EPA offers clarity on dicamba ruling

Colleen Kottke
Wisconsin State Farmer
The EPA's June 9 cancellation order outlines limited and specific circumstances under which existing stocks of the three affected dicamba products can be used for a limited period of time.

The U.S. Environmental Protection Agency (EPA) issued a key order this week providing farmers with needed clarity following the Ninth Circuit Court of Appeals’ June 3, 2020 vacatur of three dicamba registrations.

The June 8 cancellation order outlines limited and specific circumstances under which existing stocks of the three affected dicamba products can be used for a limited period of time. EPA’s order will advance protection of public health and the environment by ensuring use of existing stocks follows important application procedures.

“At the height of the growing season, the Court’s decision has threatened the livelihood of our nation’s farmers and the global food supply,” said EPA Administrator Andrew Wheeler said in a news release “Today’s cancellation and existing stocks order is consistent with EPA’s standard practice following registration invalidation, and is designed to advance compliance, ensure regulatory certainty, and to prevent the misuse of existing stocks.”

EPA’s order will mitigate some of the devastating economic consequences of the Court’s decision for growers, and particularly rural communities, at a time they are experiencing great stress due to the COVID-19 public health emergency.

Details of the Order

EPA’s order addresses sale, distribution, and use of existing stocks of the three affected dicamba products – XtendiMax with vapor grip technology, Engenia, and FeXapan.

Distribution or sale by any person is generally prohibited except for ensuring proper disposal or return to the registrant.

Growers and commercial applicators may use existing stocks that were in their possession on June 3, 2020, the effective date of the Court decision. Such use must be consistent with the product’s previously-approved label, and may not continue after July 31, 2020.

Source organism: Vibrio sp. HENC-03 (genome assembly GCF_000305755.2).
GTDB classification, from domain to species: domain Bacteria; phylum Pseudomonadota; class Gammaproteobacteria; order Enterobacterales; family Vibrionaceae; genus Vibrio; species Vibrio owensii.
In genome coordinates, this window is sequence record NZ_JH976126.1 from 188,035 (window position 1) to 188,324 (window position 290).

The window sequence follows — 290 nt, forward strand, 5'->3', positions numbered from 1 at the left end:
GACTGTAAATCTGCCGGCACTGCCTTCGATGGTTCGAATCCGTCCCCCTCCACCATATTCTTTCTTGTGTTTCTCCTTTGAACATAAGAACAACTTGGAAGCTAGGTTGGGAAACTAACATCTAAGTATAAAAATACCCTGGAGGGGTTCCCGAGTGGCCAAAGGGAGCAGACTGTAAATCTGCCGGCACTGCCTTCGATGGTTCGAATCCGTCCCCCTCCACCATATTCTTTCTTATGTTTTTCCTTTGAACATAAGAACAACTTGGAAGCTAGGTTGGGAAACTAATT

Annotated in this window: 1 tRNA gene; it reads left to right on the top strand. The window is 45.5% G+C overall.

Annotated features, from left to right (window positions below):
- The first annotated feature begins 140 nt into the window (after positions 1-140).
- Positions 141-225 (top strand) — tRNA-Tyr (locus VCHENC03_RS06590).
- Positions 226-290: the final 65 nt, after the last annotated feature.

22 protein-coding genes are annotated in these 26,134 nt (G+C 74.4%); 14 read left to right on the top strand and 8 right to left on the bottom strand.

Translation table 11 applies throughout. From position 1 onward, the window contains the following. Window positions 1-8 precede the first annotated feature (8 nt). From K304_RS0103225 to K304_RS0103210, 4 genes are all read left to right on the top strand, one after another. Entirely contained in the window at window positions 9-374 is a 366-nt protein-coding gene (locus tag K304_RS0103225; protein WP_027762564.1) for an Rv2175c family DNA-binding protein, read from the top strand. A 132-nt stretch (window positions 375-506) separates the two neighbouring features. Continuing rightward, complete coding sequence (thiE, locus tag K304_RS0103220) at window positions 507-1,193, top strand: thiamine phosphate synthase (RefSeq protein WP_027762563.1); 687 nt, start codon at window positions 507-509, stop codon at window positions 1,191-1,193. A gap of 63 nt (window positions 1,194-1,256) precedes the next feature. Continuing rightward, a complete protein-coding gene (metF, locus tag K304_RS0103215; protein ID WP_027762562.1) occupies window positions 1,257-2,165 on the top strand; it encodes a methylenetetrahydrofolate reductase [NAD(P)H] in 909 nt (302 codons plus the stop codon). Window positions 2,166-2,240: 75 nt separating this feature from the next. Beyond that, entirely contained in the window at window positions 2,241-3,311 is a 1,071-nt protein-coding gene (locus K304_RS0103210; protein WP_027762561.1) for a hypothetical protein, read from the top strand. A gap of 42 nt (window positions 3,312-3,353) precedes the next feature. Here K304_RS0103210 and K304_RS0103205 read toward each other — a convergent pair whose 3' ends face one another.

Bayer, the German parent company of Monsanto Co., which makes the herbicide welcomed EPA's swift action.

"XtendiMax and the other low-volatility dicamba products are vital tools that many growers rely on to safely, successfully, and sustainably protect their crops from weeds," the company said in a statement, adding, "Our top priority is making sure all our customers have the support they need to have a successful season."

Company officials said they were reviewing the EPA’s action and the Bayer's webpage updated with the latest information at

In Wisconsin

The Wisconsin Department of Agriculture, Trade and Consumer Protection (DATCP) released clarification Tuesday for agricultural producers and commercial pesticide applicators of the following changes:

  • If you were in possession of any of these herbicides as of June 3, 2020, you can continue to apply these products consistent with the label until July 31, 2020.
  • You cannot distribute or sell these herbicides as of June 8, 2020. This includes unfulfilled deliveries. If you purchased these products but did not take delivery prior to June 3, 2020, you will no longer be able to take delivery of these products.
  • You must return any unused or unsold product through the proper channels through whom the product was purchased.

Richard Gupton, senior vice president of public policy and counsel for the Agricultural Retailers Association said the association is seeking clarification from the EPA after it announced existing stocks of three dicamba products can be used until July 31, despite the recent court ruling vacating the registrations.

“We still have some questions related to how this can be implemented, particularly since their date goes back to the June 3 court date and you’ve had over the past several days a large number of states continuing to allow the sale and use of the product,” he told the Brownfield News Ag report.

The association is also asking the EPA to request an emergency Stay order of the court ruling so the industry can continue to operate.

The association is also asking the EPA to answer questions regarding possession of the herbicide in cases where farmers prepaid, but the product is being stored at a dealer location.

Large farm groups like the National Corn Growers Association went on record urging the EPA to immediately appeal this ruling and obtain a stay of the "overreaching court order".

"(The court's) decision to remove a weed control option, especially in the middle of the season, adds yet another challenge to an already difficult time and sets a concerning precedent," the group said.